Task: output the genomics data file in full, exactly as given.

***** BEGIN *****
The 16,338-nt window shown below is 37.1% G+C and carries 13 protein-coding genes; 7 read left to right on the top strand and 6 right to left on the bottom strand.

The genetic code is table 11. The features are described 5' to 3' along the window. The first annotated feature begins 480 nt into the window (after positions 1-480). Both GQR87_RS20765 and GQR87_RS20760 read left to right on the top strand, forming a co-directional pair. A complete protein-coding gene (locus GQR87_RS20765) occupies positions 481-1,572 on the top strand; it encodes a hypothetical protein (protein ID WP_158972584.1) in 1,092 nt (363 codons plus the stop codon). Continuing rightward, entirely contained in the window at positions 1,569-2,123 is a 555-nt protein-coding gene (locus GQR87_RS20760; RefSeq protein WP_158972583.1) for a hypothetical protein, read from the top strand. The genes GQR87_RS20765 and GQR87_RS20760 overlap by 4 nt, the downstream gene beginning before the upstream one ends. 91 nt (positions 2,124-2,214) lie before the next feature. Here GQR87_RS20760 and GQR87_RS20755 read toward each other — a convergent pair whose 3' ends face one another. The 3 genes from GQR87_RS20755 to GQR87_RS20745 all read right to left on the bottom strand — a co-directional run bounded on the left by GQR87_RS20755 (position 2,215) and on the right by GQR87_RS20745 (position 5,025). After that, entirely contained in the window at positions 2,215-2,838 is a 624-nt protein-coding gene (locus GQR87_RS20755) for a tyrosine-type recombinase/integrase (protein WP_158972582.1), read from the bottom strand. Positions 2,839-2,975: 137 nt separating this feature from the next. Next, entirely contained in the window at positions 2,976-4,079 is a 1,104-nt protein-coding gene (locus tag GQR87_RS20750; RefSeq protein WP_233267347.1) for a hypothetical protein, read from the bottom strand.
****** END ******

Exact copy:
The 16,338-nt window shown below is 37.1% G+C and carries 13 protein-coding genes; 7 read left to right on the top strand and 6 right to left on the bottom strand.

The genetic code is table 11. The features are described 5' to 3' along the window. The first annotated feature begins 480 nt into the window (after positions 1-480). Both GQR87_RS20765 and GQR87_RS20760 read left to right on the top strand, forming a co-directional pair. A complete protein-coding gene (locus GQR87_RS20765) occupies positions 481-1,572 on the top strand; it encodes a hypothetical protein (protein ID WP_158972584.1) in 1,092 nt (363 codons plus the stop codon). Continuing rightward, entirely contained in the window at positions 1,569-2,123 is a 555-nt protein-coding gene (locus GQR87_RS20760; RefSeq protein WP_158972583.1) for a hypothetical protein, read from the top strand. The genes GQR87_RS20765 and GQR87_RS20760 overlap by 4 nt, the downstream gene beginning before the upstream one ends. 91 nt (positions 2,124-2,214) lie before the next feature. Here GQR87_RS20760 and GQR87_RS20755 read toward each other — a convergent pair whose 3' ends face one another. The 3 genes from GQR87_RS20755 to GQR87_RS20745 all read right to left on the bottom strand — a co-directional run bounded on the left by GQR87_RS20755 (position 2,215) and on the right by GQR87_RS20745 (position 5,025). After that, entirely contained in the window at positions 2,215-2,838 is a 624-nt protein-coding gene (locus GQR87_RS20755) for a tyrosine-type recombinase/integrase (protein WP_158972582.1), read from the bottom strand. Positions 2,839-2,975: 137 nt separating this feature from the next. Next, entirely contained in the window at positions 2,976-4,079 is a 1,104-nt protein-coding gene (locus tag GQR87_RS20750; RefSeq protein WP_233267347.1) for a hypothetical protein, read from the bottom strand.